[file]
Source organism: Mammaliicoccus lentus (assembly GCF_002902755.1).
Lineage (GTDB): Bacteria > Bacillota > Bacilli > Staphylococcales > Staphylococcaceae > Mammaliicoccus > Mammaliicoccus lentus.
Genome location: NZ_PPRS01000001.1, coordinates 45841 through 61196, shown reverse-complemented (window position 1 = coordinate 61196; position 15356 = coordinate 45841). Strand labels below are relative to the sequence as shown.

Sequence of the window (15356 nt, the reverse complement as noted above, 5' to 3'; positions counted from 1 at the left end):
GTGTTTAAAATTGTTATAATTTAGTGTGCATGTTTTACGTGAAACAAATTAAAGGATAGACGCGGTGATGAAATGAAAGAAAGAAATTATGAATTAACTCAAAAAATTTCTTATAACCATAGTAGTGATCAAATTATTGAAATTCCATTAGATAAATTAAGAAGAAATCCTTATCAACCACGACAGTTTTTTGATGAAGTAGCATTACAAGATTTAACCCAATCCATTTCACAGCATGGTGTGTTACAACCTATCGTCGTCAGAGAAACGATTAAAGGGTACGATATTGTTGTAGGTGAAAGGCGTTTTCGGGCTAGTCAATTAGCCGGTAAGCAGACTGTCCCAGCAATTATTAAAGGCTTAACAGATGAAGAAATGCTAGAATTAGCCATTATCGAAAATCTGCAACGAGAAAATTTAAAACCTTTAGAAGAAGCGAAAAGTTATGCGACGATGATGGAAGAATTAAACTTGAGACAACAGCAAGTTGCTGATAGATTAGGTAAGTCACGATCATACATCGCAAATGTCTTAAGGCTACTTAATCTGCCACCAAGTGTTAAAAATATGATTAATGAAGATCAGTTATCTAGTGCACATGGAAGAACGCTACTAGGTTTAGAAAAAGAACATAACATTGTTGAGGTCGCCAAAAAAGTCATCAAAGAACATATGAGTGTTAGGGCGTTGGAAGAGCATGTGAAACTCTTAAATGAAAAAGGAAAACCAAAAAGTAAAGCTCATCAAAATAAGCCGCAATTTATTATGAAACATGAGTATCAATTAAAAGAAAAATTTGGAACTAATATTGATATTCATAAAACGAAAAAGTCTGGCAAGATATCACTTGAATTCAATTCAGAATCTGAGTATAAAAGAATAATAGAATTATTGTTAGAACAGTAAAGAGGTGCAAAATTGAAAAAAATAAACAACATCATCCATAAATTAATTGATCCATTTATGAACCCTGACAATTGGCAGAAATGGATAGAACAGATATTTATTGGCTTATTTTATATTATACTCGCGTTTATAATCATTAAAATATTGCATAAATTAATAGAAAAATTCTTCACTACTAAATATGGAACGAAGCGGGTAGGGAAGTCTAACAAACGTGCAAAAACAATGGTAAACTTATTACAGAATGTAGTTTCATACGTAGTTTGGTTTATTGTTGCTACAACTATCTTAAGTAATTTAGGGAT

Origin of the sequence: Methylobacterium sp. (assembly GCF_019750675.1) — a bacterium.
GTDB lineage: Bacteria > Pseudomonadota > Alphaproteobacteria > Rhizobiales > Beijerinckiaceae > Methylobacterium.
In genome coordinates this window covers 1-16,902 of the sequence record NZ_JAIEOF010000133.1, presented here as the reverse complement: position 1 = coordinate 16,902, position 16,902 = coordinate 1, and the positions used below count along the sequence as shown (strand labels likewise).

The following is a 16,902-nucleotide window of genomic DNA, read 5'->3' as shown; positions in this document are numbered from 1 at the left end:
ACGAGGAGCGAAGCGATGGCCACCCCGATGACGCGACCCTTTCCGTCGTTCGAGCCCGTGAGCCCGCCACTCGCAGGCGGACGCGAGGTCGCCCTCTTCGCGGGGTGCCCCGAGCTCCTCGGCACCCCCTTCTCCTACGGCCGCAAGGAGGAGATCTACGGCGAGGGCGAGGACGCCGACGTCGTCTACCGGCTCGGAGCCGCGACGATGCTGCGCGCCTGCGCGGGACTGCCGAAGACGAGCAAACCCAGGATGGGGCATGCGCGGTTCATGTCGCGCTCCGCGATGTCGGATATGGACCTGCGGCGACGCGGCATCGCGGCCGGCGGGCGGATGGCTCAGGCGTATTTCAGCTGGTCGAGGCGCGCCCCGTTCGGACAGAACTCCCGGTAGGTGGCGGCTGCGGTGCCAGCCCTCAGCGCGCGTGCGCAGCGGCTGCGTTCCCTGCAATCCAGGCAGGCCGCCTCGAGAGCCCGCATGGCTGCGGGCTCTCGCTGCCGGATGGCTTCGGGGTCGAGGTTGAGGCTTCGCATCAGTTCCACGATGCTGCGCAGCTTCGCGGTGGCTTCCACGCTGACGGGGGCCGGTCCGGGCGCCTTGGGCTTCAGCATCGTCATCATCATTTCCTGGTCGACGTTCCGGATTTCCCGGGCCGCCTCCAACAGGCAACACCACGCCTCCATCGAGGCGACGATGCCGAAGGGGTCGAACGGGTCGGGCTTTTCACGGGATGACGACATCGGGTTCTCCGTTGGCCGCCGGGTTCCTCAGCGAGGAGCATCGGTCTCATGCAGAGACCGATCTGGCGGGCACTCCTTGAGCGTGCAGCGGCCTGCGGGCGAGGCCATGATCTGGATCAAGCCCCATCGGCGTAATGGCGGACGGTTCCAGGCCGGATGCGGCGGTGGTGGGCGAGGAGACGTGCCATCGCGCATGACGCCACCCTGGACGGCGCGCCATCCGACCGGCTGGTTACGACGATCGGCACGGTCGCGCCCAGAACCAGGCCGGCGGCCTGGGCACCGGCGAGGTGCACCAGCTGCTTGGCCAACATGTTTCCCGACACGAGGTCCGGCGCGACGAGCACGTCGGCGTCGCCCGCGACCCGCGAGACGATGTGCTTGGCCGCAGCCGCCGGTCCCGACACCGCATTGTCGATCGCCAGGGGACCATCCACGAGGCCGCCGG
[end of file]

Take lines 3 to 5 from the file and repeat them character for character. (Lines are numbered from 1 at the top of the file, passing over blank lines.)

Genome location: NZ_PPRS01000001.1, coordinates 45841 through 61196, shown reverse-complemented (window position 1 = coordinate 61196; position 15356 = coordinate 45841). Strand labels below are relative to the sequence as shown.

Sequence of the window (15356 nt, the reverse complement as noted above, 5' to 3'; positions counted from 1 at the left end):
GTGTTTAAAATTGTTATAATTTAGTGTGCATGTTTTACGTGAAACAAATTAAAGGATAGACGCGGTGATGAAATGAAAGAAAGAAATTATGAATTAACTCAAAAAATTTCTTATAACCATAGTAGTGATCAAATTATTGAAATTCCATTAGATAAATTAAGAAGAAATCCTTATCAACCACGACAGTTTTTTGATGAAGTAGCATTACAAGATTTAACCCAATCCATTTCACAGCATGGTGTGTTACAACCTATCGTCGTCAGAGAAACGATTAAAGGGTACGATATTGTTGTAGGTGAAAGGCGTTTTCGGGCTAGTCAATTAGCCGGTAAGCAGACTGTCCCAGCAATTATTAAAGGCTTAACAGATGAAGAAATGCTAGAATTAGCCATTATCGAAAATCTGCAACGAGAAAATTTAAAACCTTTAGAAGAAGCGAAAAGTTATGCGACGATGATGGAAGAATTAAACTTGAGACAACAGCAAGTTGCTGATAGATTAGGTAAGTCACGATCATACATCGCAAATGTCTTAAGGCTACTTAATCTGCCACCAAGTGTTAAAAATATGATTAATGAAGATCAGTTATCTAGTGCACATGGAAGAACGCTACTAGGTTTAGAAAAAGAACATAACATTGTTGAGGTCGCCAAAAAAGTCATCAAAGAACATATGAGTGTTAGGGCGTTGGAAGAGCATGTGAAACTCTTAAATGAAAAAGGAAAACCAAAAAGTAAAGCTCATCAAAATAAGCCGCAATTTATTATGAAACATGAGTATCAATTAAAAGAAAAATTTGGAACTAATATTGATATTCATAAAACGAAAAAGTCTGGCAAGATATCACTTGAATTCAATTCAGAATCTGAGTATAAAAGAATAATAGAATTATTGTTAGAACAGTAAAGAGGTGCAAAATTGAAAAAAATAAACAACATCATCCATAAATTAATTGATCCATTTATGAACCCTGACAATTGGCAGAAATGGATAGAACAGATATTTATTGGCTTATTTTATATTATACTCGCGTTTATAATCATTAAAATATTGCATAAATTAATAGAAAAATTCTTCACTACTAAATATGGAACGAAGCGGGTAGGGAAGTCTAACAAACGTGCAAAAACAATGGTAAACTTATTACAGAATGTAGTTTCATACGTAGTTTGGTTTATTGTTGCTACAACTATCTTAAGTAATTTAGGGAT